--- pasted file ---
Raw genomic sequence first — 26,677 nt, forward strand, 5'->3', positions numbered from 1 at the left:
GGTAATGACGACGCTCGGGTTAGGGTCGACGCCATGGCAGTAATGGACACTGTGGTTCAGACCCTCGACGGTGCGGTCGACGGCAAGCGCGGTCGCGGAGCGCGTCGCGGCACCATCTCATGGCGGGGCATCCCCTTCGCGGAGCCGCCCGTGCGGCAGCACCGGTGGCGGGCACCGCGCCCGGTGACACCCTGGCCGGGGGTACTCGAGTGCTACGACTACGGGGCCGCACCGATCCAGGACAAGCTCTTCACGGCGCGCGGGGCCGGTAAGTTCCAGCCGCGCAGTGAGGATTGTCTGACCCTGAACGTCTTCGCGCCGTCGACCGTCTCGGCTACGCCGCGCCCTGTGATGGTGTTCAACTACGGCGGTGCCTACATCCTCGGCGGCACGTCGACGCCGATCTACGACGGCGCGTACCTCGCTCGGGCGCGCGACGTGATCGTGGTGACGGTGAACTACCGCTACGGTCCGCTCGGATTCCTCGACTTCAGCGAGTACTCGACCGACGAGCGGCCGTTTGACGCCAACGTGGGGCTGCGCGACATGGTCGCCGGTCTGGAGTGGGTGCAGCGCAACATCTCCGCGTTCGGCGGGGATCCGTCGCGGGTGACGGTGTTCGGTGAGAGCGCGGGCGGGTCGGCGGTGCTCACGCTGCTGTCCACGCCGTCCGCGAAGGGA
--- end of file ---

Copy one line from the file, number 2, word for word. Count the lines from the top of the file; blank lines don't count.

GGTAATGACGACGCTCGGGTTAGGGTCGACGCCATGGCAGTAATGGACACTGTGGTTCAGACCCTCGACGGTGCGGTCGACGGCAAGCGCGGTCGCGGAGCGCGTCGCGGCACCATCTCATGGCGGGGCATCCCCTTCGCGGAGCCGCCCGTGCGGCAGCACCGGTGGCGGGCACCGCGCCCGGTGACACCCTGGCCGGGGGTACTCGAGTGCTACGACTACGGGGCCGCACCGATCCAGGACAAGCTCTTCACGGCGCGCGGGGCCGGTAAGTTCCAGCCGCGCAGTGAGGATTGTCTGACCCTGAACGTCTTCGCGCCGTCGACCGTCTCGGCTACGCCGCGCCCTGTGATGGTGTTCAACTACGGCGGTGCCTACATCCTCGGCGGCACGTCGACGCCGATCTACGACGGCGCGTACCTCGCTCGGGCGCGCGACGTGATCGTGGTGACGGTGAACTACCGCTACGGTCCGCTCGGATTCCTCGACTTCAGCGAGTACTCGACCGACGAGCGGCCGTTTGACGCCAACGTGGGGCTGCGCGACATGGTCGCCGGTCTGGAGTGGGTGCAGCGCAACATCTCCGCGTTCGGCGGGGATCCGTCGCGGGTGACGGTGTTCGGTGAGAGCGCGGGCGGGTCGGCGGTGCTCACGCTGCTGTCCACGCCGTCCGCGAAGGGA